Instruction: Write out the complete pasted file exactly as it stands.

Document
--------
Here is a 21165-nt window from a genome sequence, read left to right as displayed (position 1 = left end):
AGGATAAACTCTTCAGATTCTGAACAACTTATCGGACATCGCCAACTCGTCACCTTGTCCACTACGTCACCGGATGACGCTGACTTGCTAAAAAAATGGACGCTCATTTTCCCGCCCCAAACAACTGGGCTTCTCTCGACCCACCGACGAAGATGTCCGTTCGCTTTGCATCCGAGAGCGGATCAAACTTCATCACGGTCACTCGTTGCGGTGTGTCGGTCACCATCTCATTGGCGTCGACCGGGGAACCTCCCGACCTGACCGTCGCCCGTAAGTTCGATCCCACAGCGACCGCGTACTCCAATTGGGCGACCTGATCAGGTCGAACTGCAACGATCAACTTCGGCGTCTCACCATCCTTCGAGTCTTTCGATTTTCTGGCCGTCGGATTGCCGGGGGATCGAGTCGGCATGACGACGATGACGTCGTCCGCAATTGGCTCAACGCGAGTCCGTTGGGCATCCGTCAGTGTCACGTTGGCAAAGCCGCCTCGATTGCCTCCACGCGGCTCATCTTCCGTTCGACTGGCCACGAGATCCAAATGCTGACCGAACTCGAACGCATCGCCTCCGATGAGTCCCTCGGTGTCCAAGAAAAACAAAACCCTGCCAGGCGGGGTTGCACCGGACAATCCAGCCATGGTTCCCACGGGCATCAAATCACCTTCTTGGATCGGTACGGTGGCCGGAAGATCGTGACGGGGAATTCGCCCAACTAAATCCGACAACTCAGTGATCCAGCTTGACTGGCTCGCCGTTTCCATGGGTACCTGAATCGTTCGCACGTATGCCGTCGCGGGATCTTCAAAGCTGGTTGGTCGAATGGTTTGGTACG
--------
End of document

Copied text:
Here is a 21165-nt window from a genome sequence, read left to right as displayed (position 1 = left end):
AGGATAAACTCTTCAGATTCTGAACAACTTATCGGACATCGCCAACTCGTCACCTTGTCCACTACGTCACCGGATGACGCTGACTTGCTAAAAAAATGGACGCTCATTTTCCCGCCCCAAACAACTGGGCTTCTCTCGACCCACCGACGAAGATGTCCGTTCGCTTTGCATCCGAGAGCGGATCAAACTTCATCACGGTCACTCGTTGCGGTGTGTCGGTCACCATCTCATTGGCGTCGACCGGGGAACCTCCCGACCTGACCGTCGCCCGTAAGTTCGATCCCACAGCGACCGCGTACTCCAATTGGGCGACCTGATCAGGTCGAACTGCAACGATCAACTTCGGCGTCTCACCATCCTTCGAGTCTTTCGATTTTCTGGCCGTCGGATTGCCGGGGGATCGAGTCGGCATGACGACGATGACGTCGTCCGCAATTGGCTCAACGCGAGTCCGTTGGGCATCCGTCAGTGTCACGTTGGCAAAGCCGCCTCGATTGCCTCCACGCGGCTCATCTTCCGTTCGACTGGCCACGAGATCCAAATGCTGACCGAACTCGAACGCATCGCCTCCGATGAGTCCCTCGGTGTCCAAGAAAAACAAAACCCTGCCAGGCGGGGTTGCACCGGACAATCCAGCCATGGTTCCCACGGGCATCAAATCACCTTCTTGGATCGGTACGGTGGCCGGAAGATCGTGACGGGGAATTCGCCCAACTAAATCCGACAACTCAGTGATCCAGCTTGACTGGCTCGCCGTTTCCATGGGTACCTGAATCGTTCGCACGTATGCCGTCGCGGGATCTTCAAAGCTGGTTGGTCGAATGGTTTGGTACG